Carnival has not escaped the events of history. The First and Second World Wars obviously played disruptive games with the festivities by preventing the king from going out. In 1914 and 1939, the carnivals with the themes “Perseus on Pegasus” and “King of Joy and Laughter” went on normally, while in 1915 and 1940 the carnival was cancelled. The theme then seemed curiously ironic, being “King of Fools” and “Sire of Madness” respectively. This premonition came true again in 1991 when it was announced that there would be a king who never came out, another “King of Fools”, because of the risk of attacks due to the Gulf War.

For half a century, traditional events have accompanied the carnival. During this period the carnival bath was created, which became the “Carnastring” and later on, other activities such as the “Carnacourse” (a race for waiters) and the “Carnasocca” (tasting of the traditional dish of Nice, the socca). A committee has been meeting for about thirty years, under the chairmanship of a personality, to elect the queen of the carnival and its dolphins. The queen who will open each flower battle on her float will then be in charge of representing this festival on official trips.

Famous illustrators made the posters for the Nice carnival, including Adolphe Léon Willette, Emmanuel Costa, Gustav-Adolf Mossa, Raymond Moretti and Cyril de La Patellière.

In 1985, the theme of the Nice carnival was “The King of Advertising”. Jean Oltra and Gaspare Di Caro, organized during this carnival, the first festival of the Commedia dell’Arte. Gaspare Di Caro in 1986 for the carnival “King of the cities of the world” organized the first rapprochement between the carnival of Nice and those of Venice and Viarregio.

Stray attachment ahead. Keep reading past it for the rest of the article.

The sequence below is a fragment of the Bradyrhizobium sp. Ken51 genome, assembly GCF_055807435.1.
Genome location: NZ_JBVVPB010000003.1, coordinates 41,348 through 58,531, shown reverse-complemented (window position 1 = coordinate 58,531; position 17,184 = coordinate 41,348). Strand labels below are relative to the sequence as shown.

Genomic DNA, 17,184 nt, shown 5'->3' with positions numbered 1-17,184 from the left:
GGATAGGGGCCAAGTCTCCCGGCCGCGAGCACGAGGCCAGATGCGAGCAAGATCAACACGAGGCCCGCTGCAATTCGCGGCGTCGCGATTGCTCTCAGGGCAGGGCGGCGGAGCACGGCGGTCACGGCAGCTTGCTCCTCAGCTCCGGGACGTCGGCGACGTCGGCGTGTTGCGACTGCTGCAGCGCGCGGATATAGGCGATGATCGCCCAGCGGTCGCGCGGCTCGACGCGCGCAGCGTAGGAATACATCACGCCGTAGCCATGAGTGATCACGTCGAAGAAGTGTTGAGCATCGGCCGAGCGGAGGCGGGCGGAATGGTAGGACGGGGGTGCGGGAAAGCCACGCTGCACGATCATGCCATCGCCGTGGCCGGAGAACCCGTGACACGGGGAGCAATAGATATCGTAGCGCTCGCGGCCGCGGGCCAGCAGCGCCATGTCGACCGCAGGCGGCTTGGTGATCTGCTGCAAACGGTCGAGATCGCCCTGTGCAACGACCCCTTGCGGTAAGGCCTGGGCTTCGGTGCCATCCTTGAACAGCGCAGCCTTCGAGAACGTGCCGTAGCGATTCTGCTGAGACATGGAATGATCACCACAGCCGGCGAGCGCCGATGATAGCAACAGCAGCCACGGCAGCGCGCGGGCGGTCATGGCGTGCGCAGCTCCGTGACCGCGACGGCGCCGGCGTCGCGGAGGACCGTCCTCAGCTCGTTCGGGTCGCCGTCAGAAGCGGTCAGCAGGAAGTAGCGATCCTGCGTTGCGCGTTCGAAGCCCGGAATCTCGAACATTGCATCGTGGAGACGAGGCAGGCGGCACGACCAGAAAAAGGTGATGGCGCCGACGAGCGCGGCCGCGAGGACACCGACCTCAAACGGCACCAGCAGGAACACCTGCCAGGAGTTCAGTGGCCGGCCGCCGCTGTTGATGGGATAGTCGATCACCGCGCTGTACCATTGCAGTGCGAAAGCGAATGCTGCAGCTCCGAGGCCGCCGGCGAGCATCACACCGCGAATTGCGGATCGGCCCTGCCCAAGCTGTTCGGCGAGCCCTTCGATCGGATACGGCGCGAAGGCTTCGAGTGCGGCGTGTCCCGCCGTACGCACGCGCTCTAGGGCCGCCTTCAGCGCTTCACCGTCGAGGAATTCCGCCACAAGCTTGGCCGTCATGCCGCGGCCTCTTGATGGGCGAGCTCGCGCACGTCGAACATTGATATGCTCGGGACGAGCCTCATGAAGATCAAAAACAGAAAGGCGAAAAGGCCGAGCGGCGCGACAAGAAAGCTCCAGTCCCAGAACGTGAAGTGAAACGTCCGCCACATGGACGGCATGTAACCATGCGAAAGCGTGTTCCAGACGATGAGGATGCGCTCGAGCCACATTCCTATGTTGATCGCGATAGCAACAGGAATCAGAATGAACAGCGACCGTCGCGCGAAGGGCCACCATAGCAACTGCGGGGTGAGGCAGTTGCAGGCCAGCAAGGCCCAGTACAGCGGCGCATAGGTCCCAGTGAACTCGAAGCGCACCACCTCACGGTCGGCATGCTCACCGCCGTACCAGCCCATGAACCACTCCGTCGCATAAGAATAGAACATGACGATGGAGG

In 1994, the theme of the Nice carnival was “The King of the Arts” and for the first time the artists of the “Nice School” took part: Arman, Ben, Jean-Claude Farhi, Claude Gilli, Patrick Moya, Théo Tobiasse, etc. In 2000, a turning point came when Serguei, a cartoonist for the newspaper Le Monde, was called in to draw the Corsi tanks and flower battles. The same year, the National Education and the OCCE worked with the Nice Tourist and Convention Bureau on an educational activity on the theme of carnival. Thus, one thousand schoolchildren (two thousand in the year 2000) followed the king in dance and song. In 2002, the year of the changeover to the euro, the “King of Euroland” followed. An appeal was made to the cartoonists of the biggest international newspapers to become magiers for the time of a carnival. In this way, the carnival remains a forum for expressing the current ills of our society.

From 2005 to 2008, all the events took place on the Promenade des Anglais because of the works and the passage of the tramway. This change of millennium also led to an improvement of the floats which now includes new technologies and materials as well as the collaboration of sculptors. In 2007, the new features included free rides, the creation of a fun entertainment area in the Albert-Ier garden (tightrope walkers, make-up artists and kites), as well as the presence of 160 carnivalists who play the role of troublemakers for the festivities. In 2009, the carnival returned to Place Masséna5. A giant screen and the traditional stands were installed for the occasion on the square 5.